Rocky Mountain has laid down the blueprint for modern cross-country race fat bikes. Along the way they also have established a place in the endurance and adventure sectors as well. After an intense 5-week schedule of fat bike races during the heart of winter and capping it off with an impromptu excursion to the Midwest fat bike mecca which is Marquette Michigan, my testing is complete. This winter, much like many other in Wisconsin, has served up every condition necessary to give Suzi Q the proper shakedown. To see the bike specs and a first look at the Suzi Q click here.
Suzi Q is born at the base of Vancouver’s north shore mountains at Rocky Mountain’s development center. Here the test crew has access to a mix of aggressive terrain. With the R&D facility nearby, they can rapidly test their designs creating aluminum prototype mules on a days’ notice. The refinement and quality Rocky Mountain delivers was apparent throughout my testing. But even before I took Suzi Q out on the first ride I couldn’t help but be impressed with the pride and care which had gone into packaging for shipping. I have un-boxed many new bikes across 7 years of wrenching at 3 different bike shops plus un-boxing a handful for reviews for this website. Hands down this was the best packaging job I had ever seen, even better than one of the biggest names in the bicycle industry. Seeing this attention to detail in something unrelated to the ride quality put any suspicion or doubt of the bikes quality to rest.
My first ride was on 3-4 inches of fresh snow at my local trail system here in Southeastern Wisconsin. Steering was very responsive while descending and allowed me to make minor adjustments all while pushing speeds up to the breaking point of traction. The 68-degree head tube angle added confidence and allowed me to make precise adjustments during fast descents. The bikes 434mm rear center length was solid on climbing and nimble through quick turns. The overall frame geometry was predictable and stable underscoring the fact the bike had gone through mature refinement. I did notice a slight need to shift my weight forward to keep the front wheel pressured to maintain tracking and direction. Later on, in my testing I dropped the stem as low as possible to keep my center of gravity over the sweet spot keeping the front wheel tracking. There also was a welcomed small amount of bump compliance felt through the front end, likely due to the forks monocoque one-piece design.
To me, the most exciting feature was the narrow q-factor. At 192mm its about 20mm or ¾” narrower than most fat bikes. Feeling the difference between my personal fat bike was night and day. I really liked the way my ankles, knees and hips aligned better throughout the pedal revolution, feeling much more natural like riding a traditional mountain bike. For those who are switching bike as frequently as the seasons, or who have knee issues, having a narrow q-factor can be a huge plus. There is some drawback to the narrow q-factor, one being maximum tires size. As the spacing between crank arms decreases so does the room for the frames rear triangle and subsequently the envelope in which the wheel rotates. Rocky Mountain specifies maximum tire width as 4.2”. However, I did mount up a set of Barbegazi’s as I heard they would fit. More on that after the race reports.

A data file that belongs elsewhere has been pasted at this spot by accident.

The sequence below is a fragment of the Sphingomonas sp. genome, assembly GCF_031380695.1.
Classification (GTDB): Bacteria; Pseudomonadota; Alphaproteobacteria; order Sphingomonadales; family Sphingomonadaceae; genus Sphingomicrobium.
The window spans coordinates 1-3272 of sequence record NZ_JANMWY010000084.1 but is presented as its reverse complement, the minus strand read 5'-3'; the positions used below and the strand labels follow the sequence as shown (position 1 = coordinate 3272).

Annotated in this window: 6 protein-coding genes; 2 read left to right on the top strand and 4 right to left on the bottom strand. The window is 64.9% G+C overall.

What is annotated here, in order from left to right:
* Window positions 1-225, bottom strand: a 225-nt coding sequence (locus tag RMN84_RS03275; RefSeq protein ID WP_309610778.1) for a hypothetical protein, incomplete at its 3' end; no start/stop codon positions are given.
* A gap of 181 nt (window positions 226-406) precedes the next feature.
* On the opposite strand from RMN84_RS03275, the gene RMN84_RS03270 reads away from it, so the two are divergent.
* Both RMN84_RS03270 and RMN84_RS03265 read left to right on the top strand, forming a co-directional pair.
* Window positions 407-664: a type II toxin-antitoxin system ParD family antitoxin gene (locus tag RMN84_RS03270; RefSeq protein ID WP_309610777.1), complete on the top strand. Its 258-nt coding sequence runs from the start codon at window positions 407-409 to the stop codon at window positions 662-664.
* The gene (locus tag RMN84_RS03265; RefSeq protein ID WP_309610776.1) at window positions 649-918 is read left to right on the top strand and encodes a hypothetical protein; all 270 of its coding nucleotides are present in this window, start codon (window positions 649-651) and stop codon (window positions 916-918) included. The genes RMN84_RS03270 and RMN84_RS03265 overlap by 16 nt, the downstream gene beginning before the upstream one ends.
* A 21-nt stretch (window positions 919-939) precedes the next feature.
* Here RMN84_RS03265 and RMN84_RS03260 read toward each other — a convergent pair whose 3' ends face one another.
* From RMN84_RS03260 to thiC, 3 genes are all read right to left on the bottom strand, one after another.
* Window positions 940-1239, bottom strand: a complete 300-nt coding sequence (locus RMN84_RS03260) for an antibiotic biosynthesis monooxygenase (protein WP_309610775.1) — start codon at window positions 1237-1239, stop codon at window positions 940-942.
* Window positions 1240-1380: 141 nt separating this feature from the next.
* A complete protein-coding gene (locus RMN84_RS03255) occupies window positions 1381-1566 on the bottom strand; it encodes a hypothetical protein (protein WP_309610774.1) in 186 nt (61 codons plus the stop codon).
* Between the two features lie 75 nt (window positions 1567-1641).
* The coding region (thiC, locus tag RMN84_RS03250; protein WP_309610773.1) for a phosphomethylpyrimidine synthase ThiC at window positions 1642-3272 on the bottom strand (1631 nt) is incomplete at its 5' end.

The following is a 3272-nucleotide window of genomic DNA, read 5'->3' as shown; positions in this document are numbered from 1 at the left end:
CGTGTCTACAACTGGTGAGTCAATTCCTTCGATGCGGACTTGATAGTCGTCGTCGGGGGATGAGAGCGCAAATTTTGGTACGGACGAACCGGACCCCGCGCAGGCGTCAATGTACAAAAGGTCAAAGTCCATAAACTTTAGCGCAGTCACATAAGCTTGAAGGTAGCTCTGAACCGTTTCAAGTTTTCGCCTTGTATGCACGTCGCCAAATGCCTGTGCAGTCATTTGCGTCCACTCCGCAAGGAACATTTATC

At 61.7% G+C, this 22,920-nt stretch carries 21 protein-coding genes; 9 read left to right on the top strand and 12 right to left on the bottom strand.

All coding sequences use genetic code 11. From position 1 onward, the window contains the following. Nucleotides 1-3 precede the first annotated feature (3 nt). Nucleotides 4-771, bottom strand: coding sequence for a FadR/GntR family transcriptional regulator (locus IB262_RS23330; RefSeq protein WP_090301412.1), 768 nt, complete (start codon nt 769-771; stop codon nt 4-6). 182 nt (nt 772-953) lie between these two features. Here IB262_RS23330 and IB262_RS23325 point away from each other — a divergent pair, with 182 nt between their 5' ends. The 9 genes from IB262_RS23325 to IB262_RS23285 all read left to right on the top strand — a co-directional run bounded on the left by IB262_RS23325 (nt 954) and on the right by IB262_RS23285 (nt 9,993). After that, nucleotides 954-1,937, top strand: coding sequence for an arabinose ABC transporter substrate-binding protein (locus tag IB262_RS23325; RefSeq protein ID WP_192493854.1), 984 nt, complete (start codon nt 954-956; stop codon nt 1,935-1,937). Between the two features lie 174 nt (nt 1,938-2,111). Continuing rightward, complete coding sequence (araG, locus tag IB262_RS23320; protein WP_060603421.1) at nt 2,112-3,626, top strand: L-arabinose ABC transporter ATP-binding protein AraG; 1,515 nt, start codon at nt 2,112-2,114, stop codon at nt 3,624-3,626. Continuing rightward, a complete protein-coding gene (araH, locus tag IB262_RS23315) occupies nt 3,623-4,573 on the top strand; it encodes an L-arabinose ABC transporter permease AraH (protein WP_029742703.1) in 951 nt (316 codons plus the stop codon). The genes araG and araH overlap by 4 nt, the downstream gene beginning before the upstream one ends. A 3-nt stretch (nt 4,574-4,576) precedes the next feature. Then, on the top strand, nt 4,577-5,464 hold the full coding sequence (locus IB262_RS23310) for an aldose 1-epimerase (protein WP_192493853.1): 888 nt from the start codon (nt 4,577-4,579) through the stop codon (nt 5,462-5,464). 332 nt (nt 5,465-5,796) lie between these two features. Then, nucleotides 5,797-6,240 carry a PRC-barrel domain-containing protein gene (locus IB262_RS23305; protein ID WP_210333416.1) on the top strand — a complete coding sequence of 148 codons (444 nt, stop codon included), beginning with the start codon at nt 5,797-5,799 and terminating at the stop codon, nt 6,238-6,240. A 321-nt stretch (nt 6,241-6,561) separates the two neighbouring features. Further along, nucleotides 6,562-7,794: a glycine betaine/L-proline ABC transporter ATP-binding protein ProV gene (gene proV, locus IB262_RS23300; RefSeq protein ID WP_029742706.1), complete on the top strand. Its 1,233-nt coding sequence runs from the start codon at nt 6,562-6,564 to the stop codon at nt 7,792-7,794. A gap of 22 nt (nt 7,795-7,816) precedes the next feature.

Heiliger Huegel Ski Club hosted the first race of my 5-week race stretch. The course was laid out on the base of the private ski area, surrounding wooded hills and open fields. The field section had a small base of soft snow on top a significant layer of ice from a previous melt/freeze cycle. With snow in the forecast, I opted to switch from the stock 27.5 X 3.8” Maxxis tires to a set of 4” studded Terrene Cake Eaters. More fluffy white snow fell overnight and my attempt to create a bigger footprint and added security for the icy sections shown no yield. On race day the course was soft, and Suzi Q and I struggled. Of the 3 riders who finished ahead of me all were on larger volume setups; 80mm rim and 4.3” tire or wider. As excited as I was to test Suzi Q on the downhill and technical terrain it just wasn’t possible in these conditions. Even with the 27.5” wheels and only enough air to keep the tires from shearing, it wasn’t happening. To be fair the conditions were extremely soft as most racers were in hike-a-bike mode for anything uphill.
I kept the Cake Eaters on from last weekend’s race and arrived in Fond Du Lac, Wisconsin for the Sturgeon Spectacular. The 3.3-mile flat and cyclocross-style track was laid out through Lakeside Park Grooming from previous days and temperatures staying below freezing left the course in a semi-solid state. The Sun Mulefüte 65 rims created a good tire profile for leaning on in the tight hairpin turns. The rim tire combination also provided a nice buffer between rim and curb as I dashed over the road crossings of the park. A wider rim would have been more vulnerable to rim hits. After 5 laps I came in 3rd and was really starting to enjoy the ride performance.
Next up was the Fat Abominable Snow Race, a 3-hour race on (built-by-Gomez) single track at Silver Lake Park in Kenosha Wisconsin. Conditions were hardpack and firm with patches of ice. The trail was fast, twisty, and full of small punchy ups and downs. There were even a few flat straights that allowed me to sit in the saddle and crank out some power. The narrow q-factor was something I really enjoyed for this longer duration of a race. With the sun out and the temperatures rising I almost forgot I was riding a fat bike. This race would be considered a sprint compared to other endurance events like the Arrowhead 135 or Iditarod Invitational. This leads me to believe the comfort I experienced would only be projected on longer durations. This is a huge plus in my mind. Everything went according to plan as I finished in first place.